MANILA - "I'm lucky to be alive!"
These were Anne Curtis' words after sustaining only rashes from a jellyfish attack that could have been fatal.
The 29-year-old actress was filming scenes for "Dyesebel" in Batangas when box jellyfish, considered as one of the world's most poisonous creatures, stung her on Wednesday night.
"Dyesebel" producer Dreamscape Entertainment Television, in a statement, said Curtis was in agony from the sting and had to be brought to different hospitals in San Juan and Lipa in Batangas, before finally being confined at St. Luke's Medical Center in Bonifacio Global City on Thursday.
ABS-CBN News was later given photos of Curtis covered with rashes from the box jellyfish sting.
Dr. Wency Kiat, who is attending to Curtis, said in a statement that the actress is "doing fine" but should continue taking medications for pain.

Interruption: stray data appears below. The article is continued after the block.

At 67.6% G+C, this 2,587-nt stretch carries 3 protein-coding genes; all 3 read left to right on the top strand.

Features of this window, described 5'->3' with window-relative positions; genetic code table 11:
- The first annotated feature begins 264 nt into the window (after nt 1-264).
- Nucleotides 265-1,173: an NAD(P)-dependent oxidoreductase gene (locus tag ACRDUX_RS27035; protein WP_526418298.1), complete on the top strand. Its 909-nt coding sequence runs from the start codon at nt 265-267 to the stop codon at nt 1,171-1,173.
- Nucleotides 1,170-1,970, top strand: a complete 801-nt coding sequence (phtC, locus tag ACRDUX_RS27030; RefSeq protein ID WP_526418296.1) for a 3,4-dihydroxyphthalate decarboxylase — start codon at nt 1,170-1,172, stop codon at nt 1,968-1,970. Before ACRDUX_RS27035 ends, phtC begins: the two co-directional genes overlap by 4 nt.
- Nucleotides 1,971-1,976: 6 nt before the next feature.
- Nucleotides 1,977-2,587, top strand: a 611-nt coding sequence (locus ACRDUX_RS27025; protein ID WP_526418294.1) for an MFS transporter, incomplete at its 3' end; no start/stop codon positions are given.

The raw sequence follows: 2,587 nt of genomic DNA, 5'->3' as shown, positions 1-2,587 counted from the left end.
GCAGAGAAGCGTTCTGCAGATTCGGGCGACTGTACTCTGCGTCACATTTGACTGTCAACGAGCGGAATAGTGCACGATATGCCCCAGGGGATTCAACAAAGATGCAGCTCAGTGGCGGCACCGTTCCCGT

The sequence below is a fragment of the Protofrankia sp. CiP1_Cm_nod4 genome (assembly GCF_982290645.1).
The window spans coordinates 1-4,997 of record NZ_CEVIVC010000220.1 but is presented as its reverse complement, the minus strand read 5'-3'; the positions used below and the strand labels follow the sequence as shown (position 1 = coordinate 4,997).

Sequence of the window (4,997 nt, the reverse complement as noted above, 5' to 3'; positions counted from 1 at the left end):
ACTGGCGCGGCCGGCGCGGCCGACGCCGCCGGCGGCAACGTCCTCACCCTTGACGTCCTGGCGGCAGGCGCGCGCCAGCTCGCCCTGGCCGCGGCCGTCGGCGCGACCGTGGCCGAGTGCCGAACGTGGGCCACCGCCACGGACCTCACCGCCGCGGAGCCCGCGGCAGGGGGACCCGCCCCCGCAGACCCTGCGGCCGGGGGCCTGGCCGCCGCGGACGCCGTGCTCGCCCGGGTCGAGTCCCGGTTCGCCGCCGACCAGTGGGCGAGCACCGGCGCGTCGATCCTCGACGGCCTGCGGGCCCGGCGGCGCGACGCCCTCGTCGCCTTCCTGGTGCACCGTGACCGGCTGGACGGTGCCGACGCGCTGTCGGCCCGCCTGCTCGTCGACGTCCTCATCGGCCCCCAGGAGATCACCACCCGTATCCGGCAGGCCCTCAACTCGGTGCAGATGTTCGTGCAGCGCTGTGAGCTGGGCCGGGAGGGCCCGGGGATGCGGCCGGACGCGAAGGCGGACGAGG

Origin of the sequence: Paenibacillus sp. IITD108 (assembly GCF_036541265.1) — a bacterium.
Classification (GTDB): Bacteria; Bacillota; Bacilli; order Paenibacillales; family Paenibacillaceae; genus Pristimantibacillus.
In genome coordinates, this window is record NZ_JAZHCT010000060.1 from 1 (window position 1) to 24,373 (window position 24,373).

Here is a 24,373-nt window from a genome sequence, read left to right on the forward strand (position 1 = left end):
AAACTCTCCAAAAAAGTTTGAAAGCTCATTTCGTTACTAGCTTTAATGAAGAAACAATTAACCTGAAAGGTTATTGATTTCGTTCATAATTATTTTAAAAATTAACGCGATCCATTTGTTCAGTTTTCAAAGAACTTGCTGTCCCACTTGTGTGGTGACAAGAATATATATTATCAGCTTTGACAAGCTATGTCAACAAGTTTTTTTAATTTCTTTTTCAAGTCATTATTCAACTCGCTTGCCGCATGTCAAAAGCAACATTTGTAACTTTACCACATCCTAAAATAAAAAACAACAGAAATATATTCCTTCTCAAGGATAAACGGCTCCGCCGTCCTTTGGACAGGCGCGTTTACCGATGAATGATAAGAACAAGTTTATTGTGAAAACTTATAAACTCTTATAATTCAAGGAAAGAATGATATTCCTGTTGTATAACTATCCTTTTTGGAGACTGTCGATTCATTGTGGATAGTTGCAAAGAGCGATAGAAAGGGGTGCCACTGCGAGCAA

Other victims of box jellyfish attacks have not been as lucky.
In the Philippines, around 20 to 40 people die from stings by box jellyfish every year, according to the United States National Science Foundation (NSF). The same NSF report added that a person stung by box jellyfish may be dead within three minutes.
British newspaper "The Telegraph" in 2010 reported a box jellyfish attack on 10-year-old Rachael Shardlow, who fell unconscious after getting stung while swimming in Australia.
A box jellyfish at Bakoven Rock in 2005. Photo by Peter Southwood / Wikimedia Commons
"The venom of the box jellyfish is so overpoweringly painful that victims often go in shock and drown or die of heart failure before reaching shore," the report read.
"There is no effective antivenom for its sting, which attacks the heart, nervous system and skin, inducing shooting muscle pain, vomiting and a rapid rise in blood pressure."
Despite the extent of the stings -- her doctors noted the amount of burn-like contact of the tentacles -- Shardlow "luckily" survived. The report said she was able to go home after six weeks of treatment.